“Somebody has said that what an actor has to do is be clear, and in order to be clear as an actor, you have to be clear to yourself. I don’t think it’s possible to be a good actor without some very distinct center. I think a good actor has got to be, in a way, almost like a priest. That there is a purity of spirit involved which makes it possible for ideas to be conveyed through that person to the audience, that the actor becomes a kind of conductor or a medium, or a way of transferring something abstract and indefinable to an audience.”— Christopher Walken
When I was in college I thought the weirder you were, the more creative you’d be.
And the more creative you were, the better art you’d make. Oh, how I wish it were that easy!
If only I simply needed to be weird, out there, and different in order to make good art.
To be honest, I wouldn’t have to do much work, I already feel that way, and I imagine you do, too. However, eccentricity is not necessarily the mark of a true artist. In fact, it can often mean the exact opposite. Being eccentric isn’t nearly enough to make good work and is too often a distraction for the professional creator as the word quite literally means being “off center.”
Artists are rebels and so they should be.
We exist to offer a different point of view. We are prophets who often go against the mainstream. But sometimes artists get so carried away with their rebellion they begin to wage war with their own center of gravity. They lose this “purity of spirit” in exchange for mere difference. Again, rarely is it mere eccentricity or fringe living that makes for a good piece of art, or a good life, for that matter.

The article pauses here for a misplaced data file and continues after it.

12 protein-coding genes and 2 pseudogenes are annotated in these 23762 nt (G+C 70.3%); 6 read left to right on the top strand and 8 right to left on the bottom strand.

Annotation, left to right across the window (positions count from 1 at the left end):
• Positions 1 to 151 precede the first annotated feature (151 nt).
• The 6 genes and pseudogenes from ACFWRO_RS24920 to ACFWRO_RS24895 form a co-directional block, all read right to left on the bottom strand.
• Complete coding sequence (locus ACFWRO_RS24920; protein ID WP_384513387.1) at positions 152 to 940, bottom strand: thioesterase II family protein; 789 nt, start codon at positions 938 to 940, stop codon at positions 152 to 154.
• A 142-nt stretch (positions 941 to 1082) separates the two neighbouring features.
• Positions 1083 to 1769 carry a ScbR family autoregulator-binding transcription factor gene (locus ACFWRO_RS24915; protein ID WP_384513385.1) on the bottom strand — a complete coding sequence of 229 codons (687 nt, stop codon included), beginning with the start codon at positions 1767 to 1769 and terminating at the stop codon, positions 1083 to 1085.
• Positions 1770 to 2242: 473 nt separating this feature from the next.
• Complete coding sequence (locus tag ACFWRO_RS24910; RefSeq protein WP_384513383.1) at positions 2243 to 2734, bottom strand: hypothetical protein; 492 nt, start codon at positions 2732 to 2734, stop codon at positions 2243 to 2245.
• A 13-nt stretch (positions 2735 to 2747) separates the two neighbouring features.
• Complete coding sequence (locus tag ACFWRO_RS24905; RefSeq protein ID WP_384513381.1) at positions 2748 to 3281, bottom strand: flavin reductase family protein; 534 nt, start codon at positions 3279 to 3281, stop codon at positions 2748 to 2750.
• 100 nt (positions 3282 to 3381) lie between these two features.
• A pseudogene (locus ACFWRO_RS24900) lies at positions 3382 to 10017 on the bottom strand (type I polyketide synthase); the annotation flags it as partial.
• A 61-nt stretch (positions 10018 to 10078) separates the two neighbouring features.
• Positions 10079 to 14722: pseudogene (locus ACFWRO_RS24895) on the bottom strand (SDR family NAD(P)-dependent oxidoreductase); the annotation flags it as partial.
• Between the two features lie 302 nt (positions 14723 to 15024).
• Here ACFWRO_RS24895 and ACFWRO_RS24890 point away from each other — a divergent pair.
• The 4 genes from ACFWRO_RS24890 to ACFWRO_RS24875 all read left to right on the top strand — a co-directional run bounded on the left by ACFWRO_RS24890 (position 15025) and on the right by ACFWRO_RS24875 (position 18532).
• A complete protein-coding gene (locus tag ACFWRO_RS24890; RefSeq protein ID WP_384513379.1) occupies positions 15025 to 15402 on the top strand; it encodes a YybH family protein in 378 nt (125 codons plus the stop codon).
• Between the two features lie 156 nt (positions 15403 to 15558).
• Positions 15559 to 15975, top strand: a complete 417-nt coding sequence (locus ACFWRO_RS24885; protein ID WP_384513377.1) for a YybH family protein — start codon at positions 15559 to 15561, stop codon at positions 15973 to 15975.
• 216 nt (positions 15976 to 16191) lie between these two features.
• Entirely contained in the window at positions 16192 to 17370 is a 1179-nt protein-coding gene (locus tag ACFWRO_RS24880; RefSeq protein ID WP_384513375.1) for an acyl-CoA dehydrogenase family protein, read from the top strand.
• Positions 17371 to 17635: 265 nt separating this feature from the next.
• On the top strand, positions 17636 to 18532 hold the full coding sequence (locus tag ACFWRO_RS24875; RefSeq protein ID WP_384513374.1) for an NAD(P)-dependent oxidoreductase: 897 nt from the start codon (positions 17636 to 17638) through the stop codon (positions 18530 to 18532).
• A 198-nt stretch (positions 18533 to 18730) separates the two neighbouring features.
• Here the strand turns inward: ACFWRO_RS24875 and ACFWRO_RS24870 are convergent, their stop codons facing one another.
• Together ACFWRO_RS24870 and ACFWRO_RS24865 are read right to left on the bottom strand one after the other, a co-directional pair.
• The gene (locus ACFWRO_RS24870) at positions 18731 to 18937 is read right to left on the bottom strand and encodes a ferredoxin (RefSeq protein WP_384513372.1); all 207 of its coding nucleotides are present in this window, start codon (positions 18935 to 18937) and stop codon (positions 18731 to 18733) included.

I remember one of the last shows I did before taking my sabbatical. I was the youngest person in the cast surrounded by a truckload of incredible older actors all in their 50′s and 60′s. Between shows and rehearsals, we’d chat about different parts of the business and their lives. I’d always be asking for advice. They were amazing actors and I wanted to be just like them. But after about five weeks together I noticed an unsettling trend. All but two of the ten actors were divorced and in every case the divorces were directly related to their lives as actors.
One actor in particular, when asked to reveal a little more of his story, began to tell me that as a young artist he simply didn’t believe the rules applied to him. For him to have the freedom to create, he needed to be different, which meant doing whatever he pleased, whenever he felt like it. I heard story after story of sadness and ruin all in the name of art.
These men had spent their lives being so eccentric and living on the fringe for the sake of their craft that they lost bits of their souls, and in some cases, their entire families along the way.
I’m all for fringe exploration. I’m all for rebellion. I’m all for slashing through the empire. But not if it costs me my center.
I’m very protective of this place because I know what it feels like to try and make from a place that is in pieces. In fact, much of my art up until the last five years was created from a broken center.
My actor friends are good artists, but I imagine the great artists they could be if they were to create from a center that was distinct and whole.
Thanks only to grace, my center is now becoming as such and it is from this place where I now create. I must know it well and I must not hide from it, even if being eccentric makes me appear more artistic or on the edge.
When we live off-center, we run the risk of jamming the conductor that is meant to be clear, whole, and ready to reveal to our audience what has been revealed to us. As artists we must work to find our center and keep it both holy and wholly.
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